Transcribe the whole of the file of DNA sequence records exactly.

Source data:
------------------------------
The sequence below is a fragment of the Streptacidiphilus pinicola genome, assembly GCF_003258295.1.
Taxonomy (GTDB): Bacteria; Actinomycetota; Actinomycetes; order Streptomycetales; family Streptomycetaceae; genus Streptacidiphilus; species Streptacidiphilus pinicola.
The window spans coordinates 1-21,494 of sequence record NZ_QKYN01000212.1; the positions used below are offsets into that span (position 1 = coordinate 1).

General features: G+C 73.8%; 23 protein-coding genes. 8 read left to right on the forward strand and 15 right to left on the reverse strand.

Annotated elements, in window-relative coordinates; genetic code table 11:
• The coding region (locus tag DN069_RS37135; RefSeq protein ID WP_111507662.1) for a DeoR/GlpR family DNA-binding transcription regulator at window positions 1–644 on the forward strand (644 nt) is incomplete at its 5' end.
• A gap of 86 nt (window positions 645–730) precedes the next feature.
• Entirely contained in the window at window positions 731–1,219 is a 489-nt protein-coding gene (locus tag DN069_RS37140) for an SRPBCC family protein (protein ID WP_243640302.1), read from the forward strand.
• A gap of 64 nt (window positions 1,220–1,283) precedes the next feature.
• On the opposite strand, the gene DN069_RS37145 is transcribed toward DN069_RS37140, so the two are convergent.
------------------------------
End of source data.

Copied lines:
The sequence below is a fragment of the Streptacidiphilus pinicola genome, assembly GCF_003258295.1.
Taxonomy (GTDB): Bacteria; Actinomycetota; Actinomycetes; order Streptomycetales; family Streptomycetaceae; genus Streptacidiphilus; species Streptacidiphilus pinicola.
The window spans coordinates 1-21,494 of sequence record NZ_QKYN01000212.1; the positions used below are offsets into that span (position 1 = coordinate 1).

General features: G+C 73.8%; 23 protein-coding genes. 8 read left to right on the forward strand and 15 right to left on the reverse strand.

Annotated elements, in window-relative coordinates; genetic code table 11:
• The coding region (locus tag DN069_RS37135; RefSeq protein ID WP_111507662.1) for a DeoR/GlpR family DNA-binding transcription regulator at window positions 1–644 on the forward strand (644 nt) is incomplete at its 5' end.
• A gap of 86 nt (window positions 645–730) precedes the next feature.
• Entirely contained in the window at window positions 731–1,219 is a 489-nt protein-coding gene (locus tag DN069_RS37140) for an SRPBCC family protein (protein ID WP_243640302.1), read from the forward strand.
• A gap of 64 nt (window positions 1,220–1,283) precedes the next feature.
• On the opposite strand, the gene DN069_RS37145 is transcribed toward DN069_RS37140, so the two are convergent.